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Article
Publication date: 3 May 2011

Markus G. Kittler, David Rygl, Alex Mackinnon and Katja Wiedemann

The purpose of this paper is to analyze four major aspects of the work role and how they influence the expatriate work adjustment in Central and Eastern Europe (CEE) and Russia.

Abstract

Purpose

The purpose of this paper is to analyze four major aspects of the work role and how they influence the expatriate work adjustment in Central and Eastern Europe (CEE) and Russia.

Design/methodology/approach

The study uses a quantitative design. Self‐reported data were collected from 113 German expatriates assigned to the CEE region and Russia.

Findings

The results of the study confirm the hypothesized negative association of work adjustment with role conflict and support a positive association with role clarity. Positive relationships of work adjustment with role flexibility and negative relationships with role novelty are not supported.

Originality/value

The empirical results partially confirm but also challenge the established connection of work role and work adjustment in a less well understood geographical context and provide relevant material for the business practitioner with implications for future research.

Details

Cross Cultural Management: An International Journal, vol. 18 no. 2
Type: Research Article
ISSN: 1352-7606

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Article
Publication date: 15 February 2018

Erdem Galipoglu, Herbert Kotzab, Christoph Teller, Isik Özge Yumurtaci Hüseyinoglu and Jens Pöppelbuß

The purpose of this paper is twofold: to identify, evaluate and structure the research that focusses on omni-channel retailing from the perspective of logistics and supply…

Abstract

Purpose

The purpose of this paper is twofold: to identify, evaluate and structure the research that focusses on omni-channel retailing from the perspective of logistics and supply chain management; and to reveal the intellectual foundation of omni-channel retailing research.

Design/methodology/approach

The paper applies a multi-method approach by conducting a content-analysis-based literature review of 70 academic papers. Based on the reference lists of these papers, the authors performed a citation and co-citation analysis based on the 34 most frequently cited papers. This analysis included multidimensional scaling, a cluster analysis and factor analysis.

Findings

The study reveals the limited consideration of logistics and supply chain management literature in the foundation of the omni-channel retailing research. Further, the authors see a dominance of empirical research as compared to conceptual and analytical research. Overall, there is a focus on the Western retail context in this research field. The intellectual foundation is embedded in the marketing discipline and can be characterised as lacking a robust theoretical foundation.

Originality/value

The contribution of this research is identifying, evaluating and structuring the literature of omni-channel research and providing an overview of the state of the art of this research area considering its interdisciplinary nature. This paper thus supports researchers looking to holistically comprehend, prioritise and use the underpinning literature central to the phenomena of omni-channel retailing. For practitioners and academics alike, the findings can trigger and support future research and an evolving understanding of omni-channel retailing.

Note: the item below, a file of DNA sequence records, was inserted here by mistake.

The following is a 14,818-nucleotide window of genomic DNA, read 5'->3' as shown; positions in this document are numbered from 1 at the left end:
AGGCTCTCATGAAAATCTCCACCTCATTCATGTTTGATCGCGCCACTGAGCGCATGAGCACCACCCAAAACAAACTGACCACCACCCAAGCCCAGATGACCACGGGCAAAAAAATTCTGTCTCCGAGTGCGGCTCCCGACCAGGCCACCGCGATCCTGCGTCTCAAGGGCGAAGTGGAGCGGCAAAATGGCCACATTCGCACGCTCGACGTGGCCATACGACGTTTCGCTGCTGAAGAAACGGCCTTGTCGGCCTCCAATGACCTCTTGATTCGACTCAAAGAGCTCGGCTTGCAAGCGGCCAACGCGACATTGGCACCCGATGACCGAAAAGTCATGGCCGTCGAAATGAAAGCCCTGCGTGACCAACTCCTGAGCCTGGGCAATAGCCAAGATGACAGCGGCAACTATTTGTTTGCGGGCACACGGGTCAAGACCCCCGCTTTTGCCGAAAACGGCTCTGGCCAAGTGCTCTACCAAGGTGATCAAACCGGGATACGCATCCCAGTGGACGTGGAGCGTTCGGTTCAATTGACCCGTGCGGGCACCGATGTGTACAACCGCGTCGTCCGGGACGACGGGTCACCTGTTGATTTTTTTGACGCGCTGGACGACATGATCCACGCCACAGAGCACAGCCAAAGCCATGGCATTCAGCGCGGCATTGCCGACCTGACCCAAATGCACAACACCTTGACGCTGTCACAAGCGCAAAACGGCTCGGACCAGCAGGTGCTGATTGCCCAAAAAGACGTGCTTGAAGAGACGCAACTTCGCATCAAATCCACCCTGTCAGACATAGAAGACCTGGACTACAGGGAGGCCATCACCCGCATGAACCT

Details

International Journal of Physical Distribution & Logistics Management, vol. 48 no. 4
Type: Research Article
ISSN: 0960-0035

Keywords

Content available
Article
Publication date: 9 March 2015

Petru Lucian Curseu

Abstract

Details

Team Performance Management, vol. 21 no. 1/2
Type: Research Article
ISSN: 1352-7592

Content available
Article
Publication date: 3 May 2011

Jan Selmer and Vesa Suutari

Abstract

Details

Cross Cultural Management: An International Journal, vol. 18 no. 2
Type: Research Article
ISSN: 1352-7606

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Article
Publication date: 8 April 2020

Amy Dorie and David Loranger

The aim of this research is to advance the understanding of multi-channel behaviour in terms of different generational cohorts' usage and spending patterns.

Abstract

Purpose

The aim of this research is to advance the understanding of multi-channel behaviour in terms of different generational cohorts' usage and spending patterns.

Design/methodology/approach

Building on previous studies on multi-channel behaviour, differences in shopping channel usage and purchase amounts were investigated between baby boomers, Gen X, xennials and millennials.

Findings

There were significant differences found between the generations in terms of multi-channel behaviour regarding purchasing frequency and average purchase amounts via a) mobile phone, b) tablet, c) computer, d) social media and e) brick-and-mortar. Fewer differences were found amongst the generational cohorts in terms of amount spent per channel.

Research limitations/implications

The research was successful in analysing variances in multi-channel behaviour amongst the baby boomer, Generation X, xennial and millennial cohorts, while updating the body of literature to consider generational channel usage of mobile and social media in multi-channel retailing.

Practical implications

Marketers should consider xennials’ channel behaviour and focus on converting sales through integrated programmes based on their channel usage. Retailers should also consider millennials' heavy engagement with social media in their lives but spend lower amounts via the medium, which may be an opportunity to use this medium as a viable stand-alone channel in targeting millennials' shopping dollars.

Originality/value

This study updates the body of research on multi-channel behaviour by considering generation as a factor in channel usage and spend amount.

Details

International Journal of Retail & Distribution Management, vol. 48 no. 4
Type: Research Article
ISSN: 0959-0552

Keywords